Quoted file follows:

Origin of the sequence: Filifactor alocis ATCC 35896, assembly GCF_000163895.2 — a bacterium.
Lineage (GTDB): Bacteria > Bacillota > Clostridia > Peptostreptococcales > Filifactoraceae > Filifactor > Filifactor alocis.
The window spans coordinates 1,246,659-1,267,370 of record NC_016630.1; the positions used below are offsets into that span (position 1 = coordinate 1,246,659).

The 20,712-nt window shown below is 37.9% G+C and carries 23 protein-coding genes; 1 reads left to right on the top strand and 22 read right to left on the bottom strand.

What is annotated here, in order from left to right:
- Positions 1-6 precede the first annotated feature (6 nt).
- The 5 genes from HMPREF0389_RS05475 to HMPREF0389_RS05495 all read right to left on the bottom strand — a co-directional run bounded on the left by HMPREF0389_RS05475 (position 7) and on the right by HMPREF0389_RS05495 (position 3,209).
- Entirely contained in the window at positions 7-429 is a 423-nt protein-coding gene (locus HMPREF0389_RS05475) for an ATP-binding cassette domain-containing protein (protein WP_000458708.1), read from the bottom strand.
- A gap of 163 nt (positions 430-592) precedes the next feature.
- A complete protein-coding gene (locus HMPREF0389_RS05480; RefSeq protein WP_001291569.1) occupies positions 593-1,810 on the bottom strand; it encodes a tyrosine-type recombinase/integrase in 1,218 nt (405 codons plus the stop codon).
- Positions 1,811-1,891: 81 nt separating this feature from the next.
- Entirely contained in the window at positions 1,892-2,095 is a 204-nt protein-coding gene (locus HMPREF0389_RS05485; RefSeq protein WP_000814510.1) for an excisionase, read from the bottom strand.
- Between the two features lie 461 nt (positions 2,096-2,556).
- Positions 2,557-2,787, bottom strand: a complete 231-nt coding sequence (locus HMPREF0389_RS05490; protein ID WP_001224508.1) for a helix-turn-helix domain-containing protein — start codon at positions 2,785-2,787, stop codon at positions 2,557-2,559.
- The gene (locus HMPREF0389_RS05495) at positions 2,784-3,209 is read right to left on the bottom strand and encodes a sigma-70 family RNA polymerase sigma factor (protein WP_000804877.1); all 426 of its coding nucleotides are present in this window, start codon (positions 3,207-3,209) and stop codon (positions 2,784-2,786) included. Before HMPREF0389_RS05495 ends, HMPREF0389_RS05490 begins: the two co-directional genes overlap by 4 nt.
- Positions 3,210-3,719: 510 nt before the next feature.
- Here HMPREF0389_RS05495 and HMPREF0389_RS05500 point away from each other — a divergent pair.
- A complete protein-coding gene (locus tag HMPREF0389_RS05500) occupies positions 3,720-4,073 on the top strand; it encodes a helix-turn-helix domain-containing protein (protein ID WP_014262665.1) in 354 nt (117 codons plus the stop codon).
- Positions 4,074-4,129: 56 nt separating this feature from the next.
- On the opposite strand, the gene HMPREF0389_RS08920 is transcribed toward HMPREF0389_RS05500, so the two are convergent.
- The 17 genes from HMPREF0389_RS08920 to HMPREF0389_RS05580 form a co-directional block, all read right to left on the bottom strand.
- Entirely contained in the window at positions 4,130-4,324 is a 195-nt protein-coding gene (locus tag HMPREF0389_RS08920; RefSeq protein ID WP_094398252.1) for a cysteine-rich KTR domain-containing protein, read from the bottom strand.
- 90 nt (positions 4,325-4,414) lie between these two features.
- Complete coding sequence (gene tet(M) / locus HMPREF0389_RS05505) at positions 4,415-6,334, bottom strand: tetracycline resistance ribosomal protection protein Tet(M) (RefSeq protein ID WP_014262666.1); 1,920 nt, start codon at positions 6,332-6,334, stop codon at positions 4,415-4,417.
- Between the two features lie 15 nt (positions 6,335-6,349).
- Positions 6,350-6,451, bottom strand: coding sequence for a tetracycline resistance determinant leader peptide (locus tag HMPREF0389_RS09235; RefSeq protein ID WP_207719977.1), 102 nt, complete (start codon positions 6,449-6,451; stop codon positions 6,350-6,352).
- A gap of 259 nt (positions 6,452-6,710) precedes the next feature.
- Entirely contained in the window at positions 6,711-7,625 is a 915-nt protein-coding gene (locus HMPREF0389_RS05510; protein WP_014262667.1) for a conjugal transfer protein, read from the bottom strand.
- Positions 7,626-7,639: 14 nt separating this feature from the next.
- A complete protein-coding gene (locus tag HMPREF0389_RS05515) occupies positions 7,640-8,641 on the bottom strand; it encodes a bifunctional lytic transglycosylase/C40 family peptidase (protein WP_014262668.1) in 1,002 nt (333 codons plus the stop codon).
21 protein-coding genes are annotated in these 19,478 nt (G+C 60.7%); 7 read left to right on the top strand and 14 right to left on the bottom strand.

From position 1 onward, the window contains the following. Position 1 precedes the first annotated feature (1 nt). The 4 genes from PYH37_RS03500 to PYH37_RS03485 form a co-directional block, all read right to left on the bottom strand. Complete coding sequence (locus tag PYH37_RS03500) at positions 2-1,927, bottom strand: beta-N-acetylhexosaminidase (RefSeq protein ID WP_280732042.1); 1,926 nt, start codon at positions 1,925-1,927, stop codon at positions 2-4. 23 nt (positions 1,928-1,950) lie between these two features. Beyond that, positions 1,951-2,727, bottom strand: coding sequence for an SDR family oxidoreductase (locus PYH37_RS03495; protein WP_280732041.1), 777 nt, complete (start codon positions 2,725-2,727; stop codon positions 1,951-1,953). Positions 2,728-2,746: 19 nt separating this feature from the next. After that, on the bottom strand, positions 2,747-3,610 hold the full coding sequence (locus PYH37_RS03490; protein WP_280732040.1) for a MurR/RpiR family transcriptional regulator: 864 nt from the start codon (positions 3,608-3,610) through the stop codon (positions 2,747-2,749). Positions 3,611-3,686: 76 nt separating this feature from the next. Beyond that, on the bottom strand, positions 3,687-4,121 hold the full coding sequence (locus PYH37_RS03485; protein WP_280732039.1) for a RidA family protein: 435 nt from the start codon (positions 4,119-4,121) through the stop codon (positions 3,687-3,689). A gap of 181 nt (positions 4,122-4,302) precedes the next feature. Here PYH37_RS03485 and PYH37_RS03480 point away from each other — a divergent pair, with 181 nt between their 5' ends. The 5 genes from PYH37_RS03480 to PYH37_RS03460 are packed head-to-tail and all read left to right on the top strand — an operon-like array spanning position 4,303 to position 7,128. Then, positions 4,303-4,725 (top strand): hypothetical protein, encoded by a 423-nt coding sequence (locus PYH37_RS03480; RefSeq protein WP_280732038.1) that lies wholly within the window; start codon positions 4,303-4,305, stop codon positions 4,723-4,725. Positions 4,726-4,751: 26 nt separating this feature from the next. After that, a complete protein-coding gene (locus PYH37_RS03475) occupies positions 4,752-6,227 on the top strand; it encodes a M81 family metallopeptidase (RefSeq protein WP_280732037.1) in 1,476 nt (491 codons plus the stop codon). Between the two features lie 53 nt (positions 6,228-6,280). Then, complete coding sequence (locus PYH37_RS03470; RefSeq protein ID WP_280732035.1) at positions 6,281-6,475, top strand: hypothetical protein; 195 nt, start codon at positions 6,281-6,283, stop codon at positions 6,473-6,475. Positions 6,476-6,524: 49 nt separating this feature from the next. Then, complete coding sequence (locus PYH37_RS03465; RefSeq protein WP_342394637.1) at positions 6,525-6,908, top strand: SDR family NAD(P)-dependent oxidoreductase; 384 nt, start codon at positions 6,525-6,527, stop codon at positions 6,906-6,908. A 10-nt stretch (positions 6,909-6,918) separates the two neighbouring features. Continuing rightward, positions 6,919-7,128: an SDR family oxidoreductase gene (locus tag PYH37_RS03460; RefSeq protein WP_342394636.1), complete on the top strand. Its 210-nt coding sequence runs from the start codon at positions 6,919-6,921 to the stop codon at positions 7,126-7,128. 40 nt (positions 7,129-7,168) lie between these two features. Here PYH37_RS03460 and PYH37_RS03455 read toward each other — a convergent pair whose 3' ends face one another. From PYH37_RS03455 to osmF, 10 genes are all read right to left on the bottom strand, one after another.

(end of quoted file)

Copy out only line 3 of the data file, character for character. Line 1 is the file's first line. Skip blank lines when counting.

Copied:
The window spans coordinates 1,246,659-1,267,370 of record NC_016630.1; the positions used below are offsets into that span (position 1 = coordinate 1,246,659).